'It's given me something to look forward to' - Man who lost leg on finding hope through the amputee football team
A former League of Ireland footballer who lost a leg in a serious accident has said that the amputee team has given him something to look forward to.
Stefan Balog was left fighting for his life when his leg went through a glass door in his home on June 2017.
He admits that he started "closing off" from others after the incident but the prospect of getting back on the pitch with the Irish amputee football team has turned things around for him.
Stefan (20) told Independent.ie: "On the night of June 17 I was at home and my leg went through a glass door, I pulled it back out and I ripped the ligaments, muscle, nerves and the main artery.
"I can't remember much about the pain but I lost so much blood, nearly three litres.
"The doctors spent a week trying to save the leg and they took a nerve out of my left leg, the good leg, to try and help the blood run through it again."
Stefan, who lives in Santry, Dublin, had three operations within a week but the blood wasn't flowing and it was starting to rot.
He said: "After the third operation they gave me the choice, 'You can keep the leg and be in a wheelchair for the rest of your life or get it amputated.'
"I said I wanted to keep it and then they came back and said they'd have to amputate it or I could have died."
Stefan has been football mad since he was a child and was playing for Bohemians Football Club before his accident.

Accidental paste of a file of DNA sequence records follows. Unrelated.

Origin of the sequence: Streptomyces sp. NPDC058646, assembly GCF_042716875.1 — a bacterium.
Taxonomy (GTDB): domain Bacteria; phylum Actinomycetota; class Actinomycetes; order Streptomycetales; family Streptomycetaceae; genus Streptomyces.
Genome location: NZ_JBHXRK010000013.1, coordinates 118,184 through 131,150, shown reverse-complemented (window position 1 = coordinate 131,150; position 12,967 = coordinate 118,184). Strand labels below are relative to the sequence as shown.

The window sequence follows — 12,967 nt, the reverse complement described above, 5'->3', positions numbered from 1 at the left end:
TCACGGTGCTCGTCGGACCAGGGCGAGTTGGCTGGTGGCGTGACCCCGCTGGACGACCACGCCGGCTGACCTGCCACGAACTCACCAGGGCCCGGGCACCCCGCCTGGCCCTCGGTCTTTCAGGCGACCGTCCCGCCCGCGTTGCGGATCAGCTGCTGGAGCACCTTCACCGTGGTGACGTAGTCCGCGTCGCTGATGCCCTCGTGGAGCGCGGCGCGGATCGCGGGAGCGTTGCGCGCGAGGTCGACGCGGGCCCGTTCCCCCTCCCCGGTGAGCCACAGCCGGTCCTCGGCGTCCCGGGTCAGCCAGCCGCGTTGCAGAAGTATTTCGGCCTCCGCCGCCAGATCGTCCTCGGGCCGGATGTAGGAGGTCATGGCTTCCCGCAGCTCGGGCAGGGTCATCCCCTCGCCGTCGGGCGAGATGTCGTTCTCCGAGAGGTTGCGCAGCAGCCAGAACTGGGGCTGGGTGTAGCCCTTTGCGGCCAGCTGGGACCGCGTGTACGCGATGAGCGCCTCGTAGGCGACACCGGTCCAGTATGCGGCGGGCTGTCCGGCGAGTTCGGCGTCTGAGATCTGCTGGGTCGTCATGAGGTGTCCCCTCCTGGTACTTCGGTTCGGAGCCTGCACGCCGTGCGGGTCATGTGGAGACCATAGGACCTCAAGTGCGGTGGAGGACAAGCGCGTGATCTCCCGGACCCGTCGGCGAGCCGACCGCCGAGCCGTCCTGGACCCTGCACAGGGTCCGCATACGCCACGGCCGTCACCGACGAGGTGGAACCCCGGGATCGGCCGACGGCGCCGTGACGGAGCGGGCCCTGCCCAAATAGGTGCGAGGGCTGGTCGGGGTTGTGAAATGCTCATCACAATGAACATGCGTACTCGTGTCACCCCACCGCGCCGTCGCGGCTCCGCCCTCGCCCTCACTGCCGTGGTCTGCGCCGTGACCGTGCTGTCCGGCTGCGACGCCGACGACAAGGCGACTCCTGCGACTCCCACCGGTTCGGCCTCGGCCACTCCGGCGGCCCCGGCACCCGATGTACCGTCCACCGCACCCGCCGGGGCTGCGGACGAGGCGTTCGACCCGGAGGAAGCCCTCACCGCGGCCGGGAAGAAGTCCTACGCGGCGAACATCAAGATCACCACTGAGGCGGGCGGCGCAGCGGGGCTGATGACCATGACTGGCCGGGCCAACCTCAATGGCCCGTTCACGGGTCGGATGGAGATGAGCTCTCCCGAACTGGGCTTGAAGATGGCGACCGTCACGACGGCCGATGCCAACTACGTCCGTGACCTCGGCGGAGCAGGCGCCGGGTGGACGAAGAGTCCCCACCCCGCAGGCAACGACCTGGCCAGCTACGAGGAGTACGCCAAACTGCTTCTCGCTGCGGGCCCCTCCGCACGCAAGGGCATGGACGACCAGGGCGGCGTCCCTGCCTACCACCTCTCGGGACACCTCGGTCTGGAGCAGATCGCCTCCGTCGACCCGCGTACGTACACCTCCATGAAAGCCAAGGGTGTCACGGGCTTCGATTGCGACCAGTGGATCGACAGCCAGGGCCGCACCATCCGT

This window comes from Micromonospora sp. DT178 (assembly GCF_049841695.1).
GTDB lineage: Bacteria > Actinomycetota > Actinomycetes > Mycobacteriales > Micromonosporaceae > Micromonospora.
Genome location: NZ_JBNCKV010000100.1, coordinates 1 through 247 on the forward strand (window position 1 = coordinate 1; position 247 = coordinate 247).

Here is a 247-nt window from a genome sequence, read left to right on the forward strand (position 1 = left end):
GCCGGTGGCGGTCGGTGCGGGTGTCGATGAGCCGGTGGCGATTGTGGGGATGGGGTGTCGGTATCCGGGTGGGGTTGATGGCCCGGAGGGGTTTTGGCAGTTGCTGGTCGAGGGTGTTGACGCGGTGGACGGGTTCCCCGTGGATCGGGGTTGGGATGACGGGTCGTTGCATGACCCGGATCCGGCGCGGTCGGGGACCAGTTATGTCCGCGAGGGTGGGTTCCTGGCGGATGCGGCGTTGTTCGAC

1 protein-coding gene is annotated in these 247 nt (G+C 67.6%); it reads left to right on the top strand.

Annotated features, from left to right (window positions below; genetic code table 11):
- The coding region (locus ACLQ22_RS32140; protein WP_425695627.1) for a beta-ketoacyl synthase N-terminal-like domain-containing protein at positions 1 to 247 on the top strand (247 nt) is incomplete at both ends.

Earlier this month his former club played a match against the Irish amputee team, who he now plans to join.
Stefan, who currently alternates between using crutches and a wheelchair, said: "I'm just sad, I miss football.
"I told myself I can't let myself down because that's the worst thing you can do.
"There's good news too, I'm going to join the Irish amputee football team so I'll still be able to play football.
"They said that once my leg is healed enough they want me on the team.
"There's a league and you play for Ireland and can travel the world, you'll just be playing on crutches.
"It's given me something to look forward to and I can't wait to start with them.
"After the accident I didn't really want to talk to anyone, it felt like I was in a dark room, I was closing myself off.
"I never would have thought something like this could happen to me."
Stefan, who also plans return to his job as a chef when his leg is healed, said he is now looking forward to the future.
He said: "I've received loads of support, from my job, my family, my friends. It's been good to have that."